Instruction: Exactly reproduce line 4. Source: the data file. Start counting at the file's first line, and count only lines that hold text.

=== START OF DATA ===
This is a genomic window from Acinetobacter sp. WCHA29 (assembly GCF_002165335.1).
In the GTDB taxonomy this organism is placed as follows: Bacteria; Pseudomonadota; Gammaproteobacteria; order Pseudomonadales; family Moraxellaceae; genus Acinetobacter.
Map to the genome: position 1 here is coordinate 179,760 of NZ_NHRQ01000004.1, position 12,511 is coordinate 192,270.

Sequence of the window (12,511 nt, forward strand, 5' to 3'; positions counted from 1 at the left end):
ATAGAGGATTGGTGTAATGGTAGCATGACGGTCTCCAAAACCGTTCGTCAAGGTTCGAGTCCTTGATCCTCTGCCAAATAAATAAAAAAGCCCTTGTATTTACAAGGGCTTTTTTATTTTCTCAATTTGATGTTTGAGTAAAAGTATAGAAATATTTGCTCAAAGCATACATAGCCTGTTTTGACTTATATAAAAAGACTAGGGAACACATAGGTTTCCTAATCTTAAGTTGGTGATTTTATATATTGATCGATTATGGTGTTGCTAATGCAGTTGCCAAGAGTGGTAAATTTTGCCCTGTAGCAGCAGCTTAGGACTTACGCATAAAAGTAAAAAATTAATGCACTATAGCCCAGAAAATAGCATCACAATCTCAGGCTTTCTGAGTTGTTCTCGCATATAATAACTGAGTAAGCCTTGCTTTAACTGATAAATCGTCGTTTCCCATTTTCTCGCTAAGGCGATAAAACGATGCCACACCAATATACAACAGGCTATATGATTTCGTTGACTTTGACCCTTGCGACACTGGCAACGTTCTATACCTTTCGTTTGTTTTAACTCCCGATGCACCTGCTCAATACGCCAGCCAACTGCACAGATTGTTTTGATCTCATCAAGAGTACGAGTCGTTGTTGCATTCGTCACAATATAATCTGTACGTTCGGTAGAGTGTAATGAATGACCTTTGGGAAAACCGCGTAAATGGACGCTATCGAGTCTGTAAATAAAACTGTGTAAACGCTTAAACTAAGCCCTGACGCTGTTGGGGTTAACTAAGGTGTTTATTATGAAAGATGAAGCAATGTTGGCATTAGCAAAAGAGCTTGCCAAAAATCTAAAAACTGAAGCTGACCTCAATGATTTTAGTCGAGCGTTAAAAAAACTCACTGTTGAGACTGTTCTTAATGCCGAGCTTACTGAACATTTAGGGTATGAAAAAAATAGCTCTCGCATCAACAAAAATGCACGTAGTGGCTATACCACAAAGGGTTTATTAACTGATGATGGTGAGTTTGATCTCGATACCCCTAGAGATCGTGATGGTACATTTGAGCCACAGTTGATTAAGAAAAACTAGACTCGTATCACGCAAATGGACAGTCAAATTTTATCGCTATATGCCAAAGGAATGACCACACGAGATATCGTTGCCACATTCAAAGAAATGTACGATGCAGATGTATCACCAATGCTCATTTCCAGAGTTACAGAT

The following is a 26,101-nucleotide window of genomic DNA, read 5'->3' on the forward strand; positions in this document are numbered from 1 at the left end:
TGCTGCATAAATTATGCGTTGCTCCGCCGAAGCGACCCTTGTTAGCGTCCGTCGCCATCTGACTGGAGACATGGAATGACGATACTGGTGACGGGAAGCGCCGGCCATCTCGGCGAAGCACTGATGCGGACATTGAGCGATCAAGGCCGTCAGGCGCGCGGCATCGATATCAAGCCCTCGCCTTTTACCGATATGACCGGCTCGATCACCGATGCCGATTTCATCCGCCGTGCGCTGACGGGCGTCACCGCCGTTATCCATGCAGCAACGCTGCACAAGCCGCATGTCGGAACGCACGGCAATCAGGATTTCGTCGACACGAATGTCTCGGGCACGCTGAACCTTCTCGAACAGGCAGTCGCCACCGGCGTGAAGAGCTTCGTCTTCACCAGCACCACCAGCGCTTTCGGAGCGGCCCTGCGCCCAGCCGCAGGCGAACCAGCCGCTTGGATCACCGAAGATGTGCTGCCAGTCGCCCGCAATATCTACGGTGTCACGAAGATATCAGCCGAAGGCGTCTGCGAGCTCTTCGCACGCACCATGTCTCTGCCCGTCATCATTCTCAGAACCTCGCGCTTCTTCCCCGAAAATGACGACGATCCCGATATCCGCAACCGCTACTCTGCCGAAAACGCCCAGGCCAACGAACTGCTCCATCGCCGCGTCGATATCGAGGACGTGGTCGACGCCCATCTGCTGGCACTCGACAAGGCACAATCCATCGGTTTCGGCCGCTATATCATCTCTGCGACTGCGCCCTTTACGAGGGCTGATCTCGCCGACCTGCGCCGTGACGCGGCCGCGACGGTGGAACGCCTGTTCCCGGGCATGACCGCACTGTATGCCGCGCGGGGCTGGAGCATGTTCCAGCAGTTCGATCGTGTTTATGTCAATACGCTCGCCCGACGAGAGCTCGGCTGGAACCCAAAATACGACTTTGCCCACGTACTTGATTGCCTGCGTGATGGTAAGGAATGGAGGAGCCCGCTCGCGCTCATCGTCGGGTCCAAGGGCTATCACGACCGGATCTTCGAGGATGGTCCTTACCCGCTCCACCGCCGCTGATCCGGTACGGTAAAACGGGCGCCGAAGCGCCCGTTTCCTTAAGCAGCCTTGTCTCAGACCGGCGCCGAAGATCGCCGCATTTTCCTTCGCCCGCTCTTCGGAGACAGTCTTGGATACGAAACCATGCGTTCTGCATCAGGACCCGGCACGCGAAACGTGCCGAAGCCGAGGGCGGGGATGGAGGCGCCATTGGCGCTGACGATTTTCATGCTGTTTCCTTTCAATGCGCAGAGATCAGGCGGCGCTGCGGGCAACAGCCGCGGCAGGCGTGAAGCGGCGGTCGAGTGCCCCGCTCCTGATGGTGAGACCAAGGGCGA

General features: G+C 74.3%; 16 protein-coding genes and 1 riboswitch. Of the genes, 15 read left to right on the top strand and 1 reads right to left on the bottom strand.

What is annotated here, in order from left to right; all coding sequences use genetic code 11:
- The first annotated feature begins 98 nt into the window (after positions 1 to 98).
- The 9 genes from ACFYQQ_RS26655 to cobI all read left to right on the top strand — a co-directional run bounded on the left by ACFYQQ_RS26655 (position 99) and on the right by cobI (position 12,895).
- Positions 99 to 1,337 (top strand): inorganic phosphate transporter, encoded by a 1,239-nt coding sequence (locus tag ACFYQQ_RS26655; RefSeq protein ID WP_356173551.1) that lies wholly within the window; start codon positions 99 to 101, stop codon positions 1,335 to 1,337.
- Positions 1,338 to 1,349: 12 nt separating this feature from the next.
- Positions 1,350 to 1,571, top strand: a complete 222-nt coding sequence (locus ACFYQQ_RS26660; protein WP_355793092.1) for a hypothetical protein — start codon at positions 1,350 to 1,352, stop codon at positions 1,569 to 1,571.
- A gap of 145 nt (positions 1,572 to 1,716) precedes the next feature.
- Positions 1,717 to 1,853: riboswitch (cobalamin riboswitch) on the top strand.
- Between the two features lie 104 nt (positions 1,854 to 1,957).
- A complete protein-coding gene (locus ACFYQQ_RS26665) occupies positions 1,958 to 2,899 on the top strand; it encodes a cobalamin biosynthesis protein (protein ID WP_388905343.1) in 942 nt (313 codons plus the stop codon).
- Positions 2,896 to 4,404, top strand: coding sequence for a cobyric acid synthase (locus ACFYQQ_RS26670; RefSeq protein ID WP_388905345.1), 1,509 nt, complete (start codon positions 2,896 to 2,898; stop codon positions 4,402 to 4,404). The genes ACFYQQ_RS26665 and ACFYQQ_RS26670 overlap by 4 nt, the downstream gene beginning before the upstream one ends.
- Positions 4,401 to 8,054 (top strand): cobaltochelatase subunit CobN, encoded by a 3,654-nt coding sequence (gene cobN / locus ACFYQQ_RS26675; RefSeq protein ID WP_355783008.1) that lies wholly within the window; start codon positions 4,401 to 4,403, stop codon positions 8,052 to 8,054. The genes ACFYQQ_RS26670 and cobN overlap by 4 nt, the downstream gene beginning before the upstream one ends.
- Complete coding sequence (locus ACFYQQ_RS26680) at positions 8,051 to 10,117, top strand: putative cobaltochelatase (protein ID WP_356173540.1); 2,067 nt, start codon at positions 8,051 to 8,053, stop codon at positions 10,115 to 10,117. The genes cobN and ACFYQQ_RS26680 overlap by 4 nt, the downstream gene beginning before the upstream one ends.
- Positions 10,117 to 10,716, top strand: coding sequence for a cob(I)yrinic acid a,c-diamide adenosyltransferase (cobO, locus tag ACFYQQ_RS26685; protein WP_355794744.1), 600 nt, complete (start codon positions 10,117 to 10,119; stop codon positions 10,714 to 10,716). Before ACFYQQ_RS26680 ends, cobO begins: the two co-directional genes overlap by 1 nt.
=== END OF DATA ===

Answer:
Sequence of the window (12,511 nt, forward strand, 5' to 3'; positions counted from 1 at the left end):